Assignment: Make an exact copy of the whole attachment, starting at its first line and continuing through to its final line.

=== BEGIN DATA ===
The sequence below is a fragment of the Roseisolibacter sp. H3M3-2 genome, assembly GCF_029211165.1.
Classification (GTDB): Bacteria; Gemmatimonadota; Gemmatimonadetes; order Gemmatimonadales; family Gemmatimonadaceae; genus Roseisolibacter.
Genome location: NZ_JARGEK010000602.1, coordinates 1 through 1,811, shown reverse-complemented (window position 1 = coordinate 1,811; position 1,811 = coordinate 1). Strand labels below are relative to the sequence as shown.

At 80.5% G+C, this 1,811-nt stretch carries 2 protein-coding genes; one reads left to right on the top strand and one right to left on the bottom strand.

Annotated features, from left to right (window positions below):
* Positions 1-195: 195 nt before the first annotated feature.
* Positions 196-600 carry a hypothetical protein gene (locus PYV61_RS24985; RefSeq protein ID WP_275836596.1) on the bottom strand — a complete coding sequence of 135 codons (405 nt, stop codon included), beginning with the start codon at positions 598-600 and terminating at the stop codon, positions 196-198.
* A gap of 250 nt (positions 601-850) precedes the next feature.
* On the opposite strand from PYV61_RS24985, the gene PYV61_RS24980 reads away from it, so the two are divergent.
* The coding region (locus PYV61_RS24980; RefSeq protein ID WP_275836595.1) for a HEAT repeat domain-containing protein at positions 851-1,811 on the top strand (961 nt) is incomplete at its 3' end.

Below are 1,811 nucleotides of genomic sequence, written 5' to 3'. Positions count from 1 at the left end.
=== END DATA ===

The sequence below is a fragment of the Roseisolibacter sp. H3M3-2 genome, assembly GCF_029211165.1.
Classification (GTDB): Bacteria; Gemmatimonadota; Gemmatimonadetes; order Gemmatimonadales; family Gemmatimonadaceae; genus Roseisolibacter.
Genome location: NZ_JARGEK010000602.1, coordinates 1 through 1,811, shown reverse-complemented (window position 1 = coordinate 1,811; position 1,811 = coordinate 1). Strand labels below are relative to the sequence as shown.

At 80.5% G+C, this 1,811-nt stretch carries 2 protein-coding genes; one reads left to right on the top strand and one right to left on the bottom strand.

Annotated features, from left to right (window positions below):
* Positions 1-195: 195 nt before the first annotated feature.
* Positions 196-600 carry a hypothetical protein gene (locus PYV61_RS24985; RefSeq protein ID WP_275836596.1) on the bottom strand — a complete coding sequence of 135 codons (405 nt, stop codon included), beginning with the start codon at positions 598-600 and terminating at the stop codon, positions 196-198.
* A gap of 250 nt (positions 601-850) precedes the next feature.
* On the opposite strand from PYV61_RS24985, the gene PYV61_RS24980 reads away from it, so the two are divergent.
* The coding region (locus PYV61_RS24980; RefSeq protein ID WP_275836595.1) for a HEAT repeat domain-containing protein at positions 851-1,811 on the top strand (961 nt) is incomplete at its 3' end.

Below are 1,811 nucleotides of genomic sequence, written 5' to 3'. Positions count from 1 at the left end.